Wohner has volunteered for Surfrider for the past three years. While she feels a sense of gratification and purpose, she also wishes there were more people to help lighten her load.
“People forget that we’re all volunteers in this very grassroots organization,” she says. “Right now, it’s primarily just me and Anny Barlow certifying all of the restaurants. We have done some great things, but would love to have more help.”
The neighbor islands have similar challenges. On Maui, Lorin Ifkovic serves as chair, and on Kauai, Ruta Jordans serves as chair. Both are actively looking for more volunteers to help identify Ocean Friendly Restaurants, then certify them. Hawai‘i Island currently does not have an active OFR chair for either Kona or Hilo.
“There’s always more work to do,” said Coleman. “But looking back ten years ago, working at Surfrider was a lonely place. Now, we have mainstream awareness of the plastic pollution epidemic and businesses and community members who want to help drive behavior change. Looking back at my time at Surfrider Foundation, Ocean Friendly Restaurants is probably the most impactful thing we’ve done.”
HOW TO REGISTER
There are five criteria that all OFR participating restaurants must follow: they must only provide paper straws and to-go utensils upon request; they cannot distribute Styrofoam or plastic bags; they must follow proper recycling practices; and they must utilize reusable foodware for onsite dining.
In addition to these core commitments, the restaurant must also choose a minimum of two more criteria from the following list: refrain from the sale of beverages packaged in plastic bottles; offer discounts to customers who bring their own reusable cup/mug/bag, etc.; offer vegetarian or vegan menu options on a regular basis; serve seafood that is designated as “Best Choice” or “Good Alternative” by Seafood Watch, or is otherwise certified as sustainable; implement water conservation and pollution mitigation efforts; and put energy efficient efforts in place.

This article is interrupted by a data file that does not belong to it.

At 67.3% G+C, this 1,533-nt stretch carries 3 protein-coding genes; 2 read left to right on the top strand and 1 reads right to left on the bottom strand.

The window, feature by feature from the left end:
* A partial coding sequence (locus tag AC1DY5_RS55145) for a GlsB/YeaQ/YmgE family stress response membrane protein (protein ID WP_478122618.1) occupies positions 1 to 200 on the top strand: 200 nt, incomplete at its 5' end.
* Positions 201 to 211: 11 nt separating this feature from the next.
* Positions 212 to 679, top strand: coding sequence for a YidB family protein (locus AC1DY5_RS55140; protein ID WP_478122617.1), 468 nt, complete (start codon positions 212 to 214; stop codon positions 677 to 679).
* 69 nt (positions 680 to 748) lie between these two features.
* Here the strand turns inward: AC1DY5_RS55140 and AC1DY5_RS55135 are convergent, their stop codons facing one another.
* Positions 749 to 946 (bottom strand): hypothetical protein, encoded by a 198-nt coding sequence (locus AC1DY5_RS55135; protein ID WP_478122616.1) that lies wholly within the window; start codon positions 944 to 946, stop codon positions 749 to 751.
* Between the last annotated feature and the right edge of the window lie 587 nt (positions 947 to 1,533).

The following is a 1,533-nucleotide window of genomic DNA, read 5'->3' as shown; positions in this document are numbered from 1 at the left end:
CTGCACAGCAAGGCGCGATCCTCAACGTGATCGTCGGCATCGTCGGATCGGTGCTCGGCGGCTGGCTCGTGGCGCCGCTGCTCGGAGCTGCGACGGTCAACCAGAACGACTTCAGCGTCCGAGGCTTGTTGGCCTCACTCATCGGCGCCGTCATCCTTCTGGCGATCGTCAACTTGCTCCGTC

A restaurant that meets all of the above criteria will be recognized as a Platinum Level Ocean Friendly Restaurant.
For more information on the Ocean Friendly Restaurants program and its coalition of partners, the full list of certified restaurants, and how to get certified, go to: oceanfriendlyrestaurantshawaii.org.
LEMONS ARE JUST BEGINNING to get the respect they deserve. In Hawai‘i, we’re fortunate enough to have a large number of varieties to grow, market and use for a massive number of culinary creations. There are almost 14 million tons grown worldwide, with India and Mexico as the largest producers. In Hawai‘i we grow and sell less than 100,000 pounds and import another 4 million pounds still. Pretty shameful considering how lemons go to waste in the state.
Most who study horticulture believe the lemon originated in northern India as a naturally occurring hybrid between sour orange and citron. The lemon made its way to Italy in 200 AD, then Iraq and Egypt by 700 AD. By the end of the 12th century it had spread all around the Mediterranean. In 1493, Columbus brought it to Hispaniola and from there it went with the Spanish to California in 1751. Don Francisco de Paula Marin first brought the lemon to Hawai‘i in 1813 with traders bringing other varieties coming in 1823.
Early territorial reports from 1904 to 1906 (including a USDA Citrus in Hawai‘i publication) listed Eureka and Lisbon varieties. These and other publications mention Villa Franca and Sicily, which I’ve yet to be able to identify in Hawai‘i. The rough Jambiri came as a rootstock in the 1920s and started to produce prolifically by 1934 when the grafts died off. Ponderosa, its seedling American Wonder, and a sweet lemon were all mentioned by 1934.
Often called “local lemon,” Rangpur and Kona are actually orange-colored limes. The Rangpur lime came to Hawai‘i as a rootstock but those grafts also died off. Over the next 175 years, the trees evolved so that Rangpur has a puffy orange skin and very thorny branches. An offshoot of the Rangpur, the Kona lime has a tight skin and very few thorns.
There is also a primitive subgenus of citrus called Papedas, some of which came to Hawai‘i as rootstocks and now produce here. Ichang papeda is often mistakenly called or sold as Japanese Yuzu. Yuzu, however, also fits into this subgenus as does Suidachi, Yuko, Kabosu, Khasi, Melanesian, Kalpi and the popular Kaffir lime.